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If you cannot pay your tax debt in full, you can apply for a payment plan with the IRS, known as an installment agreement. An Installment Agreement is granted to taxpayers who would like to pay off their debt in smaller monthly increments. This tactic can help reduce penalties like tax levies from unpaid taxes, and the amount paid may be the full debt amount or a lessened value.
These agreements can be negotiated, but ultimately the amount owed each month is up to the discretion of the Internal Revenue Service. There are a variety of different installment agreements: a streamlined installment agreement, partial-pay installment agreements, and stair-step installment agreements. Regardless of installment agreement, taxpayers approved for this type of payment plan must be sure to never default or miss a payment.
If you owe more than $50,000 and you can’t reasonably pay your tax debt off within six years, you’ll need to work with a tax professional to devise an installment agreement the IRS will approve. You’ll propose a payment plan that offers the IRS the amount of your monthly income minus your essential living expenses. It’s important to begin sending in monthly payments after presenting your offer; the IRS is more likely to approve an installment agreement if you’re making viable steps towards settling your tax debt. There are numerous ways to pay, but installment agreements do come with fees.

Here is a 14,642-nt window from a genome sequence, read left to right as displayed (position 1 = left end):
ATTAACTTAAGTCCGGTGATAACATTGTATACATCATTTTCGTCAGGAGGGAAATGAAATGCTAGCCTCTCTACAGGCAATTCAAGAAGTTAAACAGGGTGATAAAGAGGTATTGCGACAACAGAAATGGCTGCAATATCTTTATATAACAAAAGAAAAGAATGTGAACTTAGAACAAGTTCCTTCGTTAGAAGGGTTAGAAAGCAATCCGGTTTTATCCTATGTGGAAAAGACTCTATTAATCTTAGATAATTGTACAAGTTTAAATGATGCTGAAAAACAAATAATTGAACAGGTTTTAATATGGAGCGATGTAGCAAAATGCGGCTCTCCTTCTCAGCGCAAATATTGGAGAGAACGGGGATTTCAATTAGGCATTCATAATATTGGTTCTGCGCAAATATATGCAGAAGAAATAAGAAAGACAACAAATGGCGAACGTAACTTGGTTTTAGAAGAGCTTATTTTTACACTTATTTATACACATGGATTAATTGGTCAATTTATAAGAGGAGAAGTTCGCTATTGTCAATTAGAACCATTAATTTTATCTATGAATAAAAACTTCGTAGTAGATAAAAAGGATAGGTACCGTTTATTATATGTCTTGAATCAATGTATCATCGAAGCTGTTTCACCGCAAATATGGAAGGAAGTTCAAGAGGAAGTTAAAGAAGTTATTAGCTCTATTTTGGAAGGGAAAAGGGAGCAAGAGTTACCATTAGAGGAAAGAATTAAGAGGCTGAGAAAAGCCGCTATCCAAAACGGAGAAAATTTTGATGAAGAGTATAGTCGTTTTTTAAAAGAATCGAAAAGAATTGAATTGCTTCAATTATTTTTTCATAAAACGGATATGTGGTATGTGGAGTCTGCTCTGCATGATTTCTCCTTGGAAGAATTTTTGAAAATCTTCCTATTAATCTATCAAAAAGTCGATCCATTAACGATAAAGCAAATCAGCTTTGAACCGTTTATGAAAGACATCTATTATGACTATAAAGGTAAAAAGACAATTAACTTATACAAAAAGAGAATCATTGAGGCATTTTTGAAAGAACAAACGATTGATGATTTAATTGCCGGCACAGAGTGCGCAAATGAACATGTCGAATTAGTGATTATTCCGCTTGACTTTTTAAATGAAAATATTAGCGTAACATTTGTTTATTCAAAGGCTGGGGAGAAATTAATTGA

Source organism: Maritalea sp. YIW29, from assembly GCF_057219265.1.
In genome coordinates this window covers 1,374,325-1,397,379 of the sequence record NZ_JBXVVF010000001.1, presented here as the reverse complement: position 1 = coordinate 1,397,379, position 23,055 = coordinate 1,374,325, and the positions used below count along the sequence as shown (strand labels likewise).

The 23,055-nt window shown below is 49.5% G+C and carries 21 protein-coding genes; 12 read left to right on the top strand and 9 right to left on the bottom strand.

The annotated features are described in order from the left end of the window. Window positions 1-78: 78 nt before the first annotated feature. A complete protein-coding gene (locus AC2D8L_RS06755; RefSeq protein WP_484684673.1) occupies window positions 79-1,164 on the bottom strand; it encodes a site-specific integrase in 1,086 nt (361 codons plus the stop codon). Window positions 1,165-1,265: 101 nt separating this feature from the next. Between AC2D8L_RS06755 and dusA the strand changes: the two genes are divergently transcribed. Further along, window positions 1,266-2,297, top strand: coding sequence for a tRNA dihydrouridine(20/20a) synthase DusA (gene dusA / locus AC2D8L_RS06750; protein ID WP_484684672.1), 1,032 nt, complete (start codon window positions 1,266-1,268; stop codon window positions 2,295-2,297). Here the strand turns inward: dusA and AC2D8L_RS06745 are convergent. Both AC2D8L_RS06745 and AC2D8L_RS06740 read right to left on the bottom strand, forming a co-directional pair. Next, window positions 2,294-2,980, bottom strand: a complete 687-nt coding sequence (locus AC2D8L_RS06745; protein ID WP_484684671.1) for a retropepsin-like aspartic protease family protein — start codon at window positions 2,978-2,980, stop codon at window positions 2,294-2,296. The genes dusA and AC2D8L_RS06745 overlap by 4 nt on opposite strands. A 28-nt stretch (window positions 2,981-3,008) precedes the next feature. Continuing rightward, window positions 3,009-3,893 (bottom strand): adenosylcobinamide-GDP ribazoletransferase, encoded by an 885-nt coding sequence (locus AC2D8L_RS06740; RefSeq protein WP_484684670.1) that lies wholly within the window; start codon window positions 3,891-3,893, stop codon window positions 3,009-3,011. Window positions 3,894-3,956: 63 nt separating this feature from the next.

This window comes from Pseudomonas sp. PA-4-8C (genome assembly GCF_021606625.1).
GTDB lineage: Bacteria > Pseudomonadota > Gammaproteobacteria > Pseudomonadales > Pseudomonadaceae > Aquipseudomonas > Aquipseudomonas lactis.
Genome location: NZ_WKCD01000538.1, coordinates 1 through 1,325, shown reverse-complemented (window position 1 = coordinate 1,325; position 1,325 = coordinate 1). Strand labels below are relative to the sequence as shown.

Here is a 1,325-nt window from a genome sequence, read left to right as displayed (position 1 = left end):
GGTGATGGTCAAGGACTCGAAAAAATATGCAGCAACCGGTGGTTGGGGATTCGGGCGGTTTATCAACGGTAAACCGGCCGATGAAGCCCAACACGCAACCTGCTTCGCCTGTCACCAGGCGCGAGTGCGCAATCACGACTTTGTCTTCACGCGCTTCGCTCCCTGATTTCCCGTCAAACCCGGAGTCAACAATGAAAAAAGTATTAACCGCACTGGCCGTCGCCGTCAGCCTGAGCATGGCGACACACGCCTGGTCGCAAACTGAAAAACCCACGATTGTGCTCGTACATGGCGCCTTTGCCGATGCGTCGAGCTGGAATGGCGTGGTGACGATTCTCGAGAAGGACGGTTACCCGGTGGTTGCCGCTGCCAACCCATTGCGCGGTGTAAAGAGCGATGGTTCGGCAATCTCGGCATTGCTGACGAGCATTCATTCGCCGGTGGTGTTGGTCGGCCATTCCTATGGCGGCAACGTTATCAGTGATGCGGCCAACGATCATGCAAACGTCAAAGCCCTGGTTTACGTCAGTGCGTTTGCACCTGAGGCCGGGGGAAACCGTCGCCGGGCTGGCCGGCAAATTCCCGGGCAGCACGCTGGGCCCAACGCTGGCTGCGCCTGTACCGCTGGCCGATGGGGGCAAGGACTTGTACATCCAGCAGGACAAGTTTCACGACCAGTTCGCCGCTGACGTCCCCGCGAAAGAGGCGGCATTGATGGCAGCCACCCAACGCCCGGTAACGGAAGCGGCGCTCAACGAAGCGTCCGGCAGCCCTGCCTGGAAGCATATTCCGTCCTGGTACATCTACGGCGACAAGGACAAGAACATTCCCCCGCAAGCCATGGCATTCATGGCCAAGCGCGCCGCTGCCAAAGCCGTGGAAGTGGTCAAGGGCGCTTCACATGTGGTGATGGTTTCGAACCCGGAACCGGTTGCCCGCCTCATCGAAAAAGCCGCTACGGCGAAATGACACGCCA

You can make on-line payment, send in a money order or check, pay by credit card, and over the phone, but some of these options are better than others in terms of fees. Currently the fee for an installment agreement can range up to $120, but choosing on-line payment can decrease this fee amount. Direct Debit payments pull money directly from your checking account each month, and this can be a wise route for taxpayers who want to avoid missing a payment unintentionally. So long as the account is open and filled with sufficient funds, you won’t need to worry about making a payment on time.
If you owe more than $50,000, you’ll have to submit both Form 433-F and Form 9465. Keep in mind that a tax debt with an outstanding balance of over $50,000 cannot be completed online; it must be done through mail or in-person.
There is also a small business installment payment agreement for companies that owe less than $25,000 in back taxes. This is known as an In-Business Trust Fund Express installment agreement. You must currently have employees to qualify; if approved, you’ll have 34 months to fully pay off your tax debt. If your debt is under this threshold but over $10,000, you must pay through a Direct Debit installment agreement. This can be a great option for a start-up business that has found itself in trouble during its first few years of operation.
Keep in mind that you cannot default on your payment agreement; should you miss a payment, you may face a failure-to-pay penalty and the Internal Revenue Service could revoke your installment agreement.